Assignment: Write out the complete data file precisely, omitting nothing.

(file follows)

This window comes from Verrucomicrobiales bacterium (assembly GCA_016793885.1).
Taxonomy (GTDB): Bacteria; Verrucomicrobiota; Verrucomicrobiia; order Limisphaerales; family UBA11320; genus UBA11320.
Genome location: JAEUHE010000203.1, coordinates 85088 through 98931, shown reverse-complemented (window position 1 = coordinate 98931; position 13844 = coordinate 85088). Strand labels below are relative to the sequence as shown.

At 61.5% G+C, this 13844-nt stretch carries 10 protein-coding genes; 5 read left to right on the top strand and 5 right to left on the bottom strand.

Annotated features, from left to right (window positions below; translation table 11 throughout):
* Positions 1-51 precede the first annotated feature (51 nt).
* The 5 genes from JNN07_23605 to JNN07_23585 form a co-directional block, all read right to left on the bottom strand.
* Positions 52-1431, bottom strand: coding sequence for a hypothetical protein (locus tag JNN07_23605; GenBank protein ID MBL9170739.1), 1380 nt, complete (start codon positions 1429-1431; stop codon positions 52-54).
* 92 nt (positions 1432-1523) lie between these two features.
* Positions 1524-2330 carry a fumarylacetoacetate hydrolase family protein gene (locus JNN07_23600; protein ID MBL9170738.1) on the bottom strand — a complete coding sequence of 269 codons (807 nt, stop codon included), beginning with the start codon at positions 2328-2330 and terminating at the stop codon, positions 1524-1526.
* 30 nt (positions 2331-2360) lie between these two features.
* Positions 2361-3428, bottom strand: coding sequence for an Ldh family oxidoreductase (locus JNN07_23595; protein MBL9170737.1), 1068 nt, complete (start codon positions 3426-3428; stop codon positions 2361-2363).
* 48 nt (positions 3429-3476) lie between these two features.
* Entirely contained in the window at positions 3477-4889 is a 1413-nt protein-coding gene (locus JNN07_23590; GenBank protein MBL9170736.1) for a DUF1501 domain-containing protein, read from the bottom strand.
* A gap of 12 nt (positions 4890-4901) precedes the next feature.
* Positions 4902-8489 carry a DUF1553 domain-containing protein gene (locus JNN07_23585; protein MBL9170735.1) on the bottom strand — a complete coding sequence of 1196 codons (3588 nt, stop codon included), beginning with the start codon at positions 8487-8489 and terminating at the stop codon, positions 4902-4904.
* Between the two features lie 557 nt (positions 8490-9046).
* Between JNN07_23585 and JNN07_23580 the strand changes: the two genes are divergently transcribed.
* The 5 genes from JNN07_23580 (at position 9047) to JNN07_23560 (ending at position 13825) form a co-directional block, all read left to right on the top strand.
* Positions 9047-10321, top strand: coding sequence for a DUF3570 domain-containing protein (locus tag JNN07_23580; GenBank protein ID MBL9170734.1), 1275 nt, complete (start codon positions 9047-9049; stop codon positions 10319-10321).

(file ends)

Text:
This window comes from Verrucomicrobiales bacterium (assembly GCA_016793885.1).
Taxonomy (GTDB): Bacteria; Verrucomicrobiota; Verrucomicrobiia; order Limisphaerales; family UBA11320; genus UBA11320.
Genome location: JAEUHE010000203.1, coordinates 85088 through 98931, shown reverse-complemented (window position 1 = coordinate 98931; position 13844 = coordinate 85088). Strand labels below are relative to the sequence as shown.

At 61.5% G+C, this 13844-nt stretch carries 10 protein-coding genes; 5 read left to right on the top strand and 5 right to left on the bottom strand.

Annotated features, from left to right (window positions below; translation table 11 throughout):
* Positions 1-51 precede the first annotated feature (51 nt).
* The 5 genes from JNN07_23605 to JNN07_23585 form a co-directional block, all read right to left on the bottom strand.
* Positions 52-1431, bottom strand: coding sequence for a hypothetical protein (locus tag JNN07_23605; GenBank protein ID MBL9170739.1), 1380 nt, complete (start codon positions 1429-1431; stop codon positions 52-54).
* 92 nt (positions 1432-1523) lie between these two features.
* Positions 1524-2330 carry a fumarylacetoacetate hydrolase family protein gene (locus JNN07_23600; protein ID MBL9170738.1) on the bottom strand — a complete coding sequence of 269 codons (807 nt, stop codon included), beginning with the start codon at positions 2328-2330 and terminating at the stop codon, positions 1524-1526.
* 30 nt (positions 2331-2360) lie between these two features.
* Positions 2361-3428, bottom strand: coding sequence for an Ldh family oxidoreductase (locus JNN07_23595; protein MBL9170737.1), 1068 nt, complete (start codon positions 3426-3428; stop codon positions 2361-2363).
* 48 nt (positions 3429-3476) lie between these two features.
* Entirely contained in the window at positions 3477-4889 is a 1413-nt protein-coding gene (locus JNN07_23590; GenBank protein MBL9170736.1) for a DUF1501 domain-containing protein, read from the bottom strand.
* A gap of 12 nt (positions 4890-4901) precedes the next feature.
* Positions 4902-8489 carry a DUF1553 domain-containing protein gene (locus JNN07_23585; protein MBL9170735.1) on the bottom strand — a complete coding sequence of 1196 codons (3588 nt, stop codon included), beginning with the start codon at positions 8487-8489 and terminating at the stop codon, positions 4902-4904.
* Between the two features lie 557 nt (positions 8490-9046).
* Between JNN07_23585 and JNN07_23580 the strand changes: the two genes are divergently transcribed.
* The 5 genes from JNN07_23580 (at position 9047) to JNN07_23560 (ending at position 13825) form a co-directional block, all read left to right on the top strand.
* Positions 9047-10321, top strand: coding sequence for a DUF3570 domain-containing protein (locus tag JNN07_23580; GenBank protein ID MBL9170734.1), 1275 nt, complete (start codon positions 9047-9049; stop codon positions 10319-10321).